Search Images Maps Play YouTube News Gmail Drive More »
Sign in
Screen reader users: click this link for accessible mode. Accessible mode has the same essential features but works better with your reader.


  1. Advanced Patent Search
Publication numberUS4977723 A
Publication typeGrant
Application numberUS 07/488,364
Publication dateDec 18, 1990
Filing dateDec 14, 1989
Priority dateAug 17, 1987
Fee statusLapsed
Also published asCA1294931C, EP0306379A1
Publication number07488364, 488364, US 4977723 A, US 4977723A, US-A-4977723, US4977723 A, US4977723A
InventorsGerard Dubrulle, Alain Roullet
Original AssigneeL'air Liquide, Societe Anonyme Pour L'etude Et L'exploitation Des Procedes Georges Claude
Export CitationBiBTeX, EndNote, RefMan
External Links: USPTO, USPTO Assignment, Espacenet
Plant for packing products in containers
US 4977723 A
The plant comprises a conveyor (1) above which are disposed a device (3) for injecting liquefied gas into the containers and, on the downstream side of the device relative to the direction of travel of the conveyor, a device (4) for closing the containers, and a tunnel (5) for protecting the containers against the surrounding air and extending between the injecting device (3) and the closing device (4). Application in the packing of non-gaseous beverages and organic products in cans or bottles.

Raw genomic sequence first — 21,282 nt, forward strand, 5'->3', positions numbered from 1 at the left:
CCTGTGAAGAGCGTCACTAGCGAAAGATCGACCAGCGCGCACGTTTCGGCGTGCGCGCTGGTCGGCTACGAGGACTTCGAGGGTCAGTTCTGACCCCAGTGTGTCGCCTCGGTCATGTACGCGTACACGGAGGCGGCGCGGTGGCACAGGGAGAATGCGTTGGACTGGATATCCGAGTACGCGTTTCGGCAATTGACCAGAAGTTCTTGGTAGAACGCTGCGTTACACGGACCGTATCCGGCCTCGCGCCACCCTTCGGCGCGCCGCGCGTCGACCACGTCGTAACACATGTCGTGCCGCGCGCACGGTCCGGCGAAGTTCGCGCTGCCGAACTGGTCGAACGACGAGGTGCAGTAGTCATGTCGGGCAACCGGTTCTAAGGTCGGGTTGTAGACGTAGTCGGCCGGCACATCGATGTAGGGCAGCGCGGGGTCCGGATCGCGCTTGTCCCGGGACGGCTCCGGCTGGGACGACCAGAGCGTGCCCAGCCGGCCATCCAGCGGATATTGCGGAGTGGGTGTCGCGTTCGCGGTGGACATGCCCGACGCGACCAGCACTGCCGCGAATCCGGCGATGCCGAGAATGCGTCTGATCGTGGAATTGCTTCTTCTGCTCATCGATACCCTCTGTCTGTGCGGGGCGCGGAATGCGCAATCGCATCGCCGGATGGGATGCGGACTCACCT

Previous page
Next page
We claim:
1. A plant for packing products in containers each having a top opening, said plant comprising a conveyor, a device for injecting liquefied gas into the containers and placed above the conveyor such that upon vaporization of said liquefied gas, air is removed from the containers by a flow of vaporized gas, a device for closing the containers and placed above the conveyor and on the downstream side of the injecting device relative to a direction of travel of the conveyor, and a tunnel for protecting the containers against surrounding air, said tunnel covering the conveyor and extending between the injecting device and the closing device, said tunnel comprising, in at least a pat of the length thereof, an upper wall located at a distance from the openings of the containers which is short enough to limit the section of the passage of gas out of the containers and to increase the exit velocity of said gas from said containers, said tunnel further comprising means for injecting said gas in a gaseous state into the tunnel while said containers are open, and means positioning said gas injecting means so that said gas is directed solely toward the sides of said containers below said top openings along at lest said part of the tunnel to prevent the backward diffusion of air into the containers.